Editorial: The feds’ hacking hypocrisy is glaring
The federal government’s criticism of private companies’ cyber security is glaringly hypocritical in light of the recent data breach at the Office of Personnel Management that compromised the personal data of millions of federal workers.
The federal government likes to talk tough about the cyber security of private corporations. In 2012 the Federal Trade Commission sued the Wyndham hotel chain for “unfair business practice” because it considered its security of customer data to be neglectfully poor, part of a string of such prosecutions over cyber security practices.
But the security within OPM’s computer systems were also egregious, and if it were a private company instead of a government agency, the FTC would have targeted the agency as well.
A 2007 report by OPM’s investigator general warned that its computer systems had serious vulnerabilities. Last year, the inspector general urged OPM to shut down a number of systems that still didn’t meet current security protocols. OPM ignored the inspector general’s warnings and kept the vulnerable systems running.
According to OPM, its systems were first breached in December 2014, but it didn’t become aware of the problem until April of this year. The hacker, believed to be the Chinese government, stole the personal information of current and former federal employees. including social security numbers and security clearance status.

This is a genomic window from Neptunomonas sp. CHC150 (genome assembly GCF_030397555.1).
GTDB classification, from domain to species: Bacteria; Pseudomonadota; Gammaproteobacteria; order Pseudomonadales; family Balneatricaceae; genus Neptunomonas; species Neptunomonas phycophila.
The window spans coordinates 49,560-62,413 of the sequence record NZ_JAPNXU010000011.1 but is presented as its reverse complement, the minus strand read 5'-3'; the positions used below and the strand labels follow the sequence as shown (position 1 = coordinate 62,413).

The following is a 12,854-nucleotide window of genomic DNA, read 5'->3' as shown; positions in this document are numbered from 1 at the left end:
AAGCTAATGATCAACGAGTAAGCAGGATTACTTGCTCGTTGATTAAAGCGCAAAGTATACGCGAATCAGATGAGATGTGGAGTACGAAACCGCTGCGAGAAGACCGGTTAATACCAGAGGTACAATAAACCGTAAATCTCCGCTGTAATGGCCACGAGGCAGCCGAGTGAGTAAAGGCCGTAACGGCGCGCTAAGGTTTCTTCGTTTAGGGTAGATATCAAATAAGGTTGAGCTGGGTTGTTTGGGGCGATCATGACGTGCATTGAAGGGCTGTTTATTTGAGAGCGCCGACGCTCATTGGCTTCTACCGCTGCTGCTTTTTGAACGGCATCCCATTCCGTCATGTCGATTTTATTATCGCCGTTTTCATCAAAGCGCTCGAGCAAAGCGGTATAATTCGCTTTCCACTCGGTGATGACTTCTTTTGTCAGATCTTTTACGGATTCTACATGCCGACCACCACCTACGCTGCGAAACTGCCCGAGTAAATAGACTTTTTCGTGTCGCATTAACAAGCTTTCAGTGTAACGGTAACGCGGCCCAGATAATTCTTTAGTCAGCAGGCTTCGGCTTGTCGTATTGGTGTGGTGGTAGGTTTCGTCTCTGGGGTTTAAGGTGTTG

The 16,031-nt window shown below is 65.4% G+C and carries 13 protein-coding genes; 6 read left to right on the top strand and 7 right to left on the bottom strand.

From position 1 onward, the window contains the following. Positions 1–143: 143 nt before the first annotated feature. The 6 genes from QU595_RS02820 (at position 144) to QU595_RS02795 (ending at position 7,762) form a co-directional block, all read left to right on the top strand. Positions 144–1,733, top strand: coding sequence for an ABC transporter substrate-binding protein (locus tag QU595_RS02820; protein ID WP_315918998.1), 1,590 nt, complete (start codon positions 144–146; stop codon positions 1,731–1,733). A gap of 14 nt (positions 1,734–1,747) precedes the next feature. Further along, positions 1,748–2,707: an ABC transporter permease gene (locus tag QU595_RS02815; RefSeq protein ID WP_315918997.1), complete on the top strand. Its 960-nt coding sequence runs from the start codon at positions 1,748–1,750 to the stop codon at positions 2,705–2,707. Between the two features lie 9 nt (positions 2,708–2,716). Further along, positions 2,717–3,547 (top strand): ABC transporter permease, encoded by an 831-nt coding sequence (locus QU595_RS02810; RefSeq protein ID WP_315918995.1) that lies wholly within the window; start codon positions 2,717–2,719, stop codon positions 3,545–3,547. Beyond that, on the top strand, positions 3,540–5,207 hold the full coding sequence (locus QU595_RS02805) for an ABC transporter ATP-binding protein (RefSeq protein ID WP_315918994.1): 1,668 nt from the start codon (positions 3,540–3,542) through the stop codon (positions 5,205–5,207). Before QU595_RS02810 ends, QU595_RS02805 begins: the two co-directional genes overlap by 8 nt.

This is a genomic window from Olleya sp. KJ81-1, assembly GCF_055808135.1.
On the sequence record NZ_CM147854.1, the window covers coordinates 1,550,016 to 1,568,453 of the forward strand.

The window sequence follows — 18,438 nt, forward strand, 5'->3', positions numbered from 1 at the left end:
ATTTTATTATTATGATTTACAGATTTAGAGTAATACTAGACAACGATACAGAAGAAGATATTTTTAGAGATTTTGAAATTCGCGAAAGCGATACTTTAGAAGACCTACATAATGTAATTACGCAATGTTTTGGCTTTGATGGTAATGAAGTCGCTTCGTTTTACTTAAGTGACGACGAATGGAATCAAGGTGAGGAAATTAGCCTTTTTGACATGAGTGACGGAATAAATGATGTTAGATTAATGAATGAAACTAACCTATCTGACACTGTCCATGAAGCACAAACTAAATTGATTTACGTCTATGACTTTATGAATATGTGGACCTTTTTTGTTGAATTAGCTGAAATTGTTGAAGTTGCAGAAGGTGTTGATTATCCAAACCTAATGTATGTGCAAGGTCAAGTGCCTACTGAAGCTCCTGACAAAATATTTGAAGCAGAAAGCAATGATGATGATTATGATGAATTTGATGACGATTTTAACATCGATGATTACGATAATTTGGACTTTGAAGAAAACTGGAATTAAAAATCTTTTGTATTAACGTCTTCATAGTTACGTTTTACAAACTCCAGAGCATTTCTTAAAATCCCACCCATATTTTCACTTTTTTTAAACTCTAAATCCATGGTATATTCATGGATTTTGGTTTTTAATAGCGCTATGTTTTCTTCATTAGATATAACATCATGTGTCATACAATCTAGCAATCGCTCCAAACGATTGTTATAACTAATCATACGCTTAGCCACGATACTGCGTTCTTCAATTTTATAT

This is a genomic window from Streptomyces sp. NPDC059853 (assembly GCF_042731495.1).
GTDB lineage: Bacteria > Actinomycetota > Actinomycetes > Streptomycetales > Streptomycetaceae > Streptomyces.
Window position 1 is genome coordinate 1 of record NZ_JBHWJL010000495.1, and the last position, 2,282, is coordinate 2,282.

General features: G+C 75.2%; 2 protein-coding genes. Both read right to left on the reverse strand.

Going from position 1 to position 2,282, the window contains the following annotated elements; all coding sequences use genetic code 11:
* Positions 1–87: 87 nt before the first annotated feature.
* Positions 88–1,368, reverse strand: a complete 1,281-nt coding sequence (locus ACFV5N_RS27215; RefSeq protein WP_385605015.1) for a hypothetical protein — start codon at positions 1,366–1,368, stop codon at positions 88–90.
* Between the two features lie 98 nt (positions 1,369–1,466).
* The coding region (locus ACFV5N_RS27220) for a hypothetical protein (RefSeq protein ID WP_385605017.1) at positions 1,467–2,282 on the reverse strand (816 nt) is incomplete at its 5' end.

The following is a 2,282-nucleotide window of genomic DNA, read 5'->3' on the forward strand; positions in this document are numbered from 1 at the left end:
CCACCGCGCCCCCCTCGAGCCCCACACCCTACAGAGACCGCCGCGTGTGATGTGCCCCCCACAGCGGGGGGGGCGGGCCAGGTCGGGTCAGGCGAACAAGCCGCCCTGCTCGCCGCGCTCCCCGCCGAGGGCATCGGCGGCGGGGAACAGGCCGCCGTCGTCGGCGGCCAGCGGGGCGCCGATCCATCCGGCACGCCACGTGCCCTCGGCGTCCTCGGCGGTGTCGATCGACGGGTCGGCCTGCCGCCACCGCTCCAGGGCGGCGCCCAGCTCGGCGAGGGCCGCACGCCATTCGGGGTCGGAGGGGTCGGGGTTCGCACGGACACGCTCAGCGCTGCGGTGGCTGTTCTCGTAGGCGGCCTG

With this information hackers could pose as federal employees to break into government systems. This data breach could also endanger American diplomats stationed abroad.
Currently, official numbers indicate 4.2 million employees were affected, but a House Oversight Committee aide says the number could potential be much larger.
In a hearing before the oversight committee, OPM Director Katherine Archuleta said that in the past year the agency had taken “an aggressive posture to update cyber security.” But this claim falls flat considering the office hadn’t encrypted the personal information of federal workers. Encryption is completely addressable even on computers as old as the ones used by OPM.
The missteps at the personnel office clearly indicate the government is little better at protecting sensitive data than are the companies it is prosecuting for non-compliance.
Cybercrime is a serious threat, and the federal government is right to set standards for the protection of sensitive data in the private sector.
But it should also make sure it is meeting those standards itself.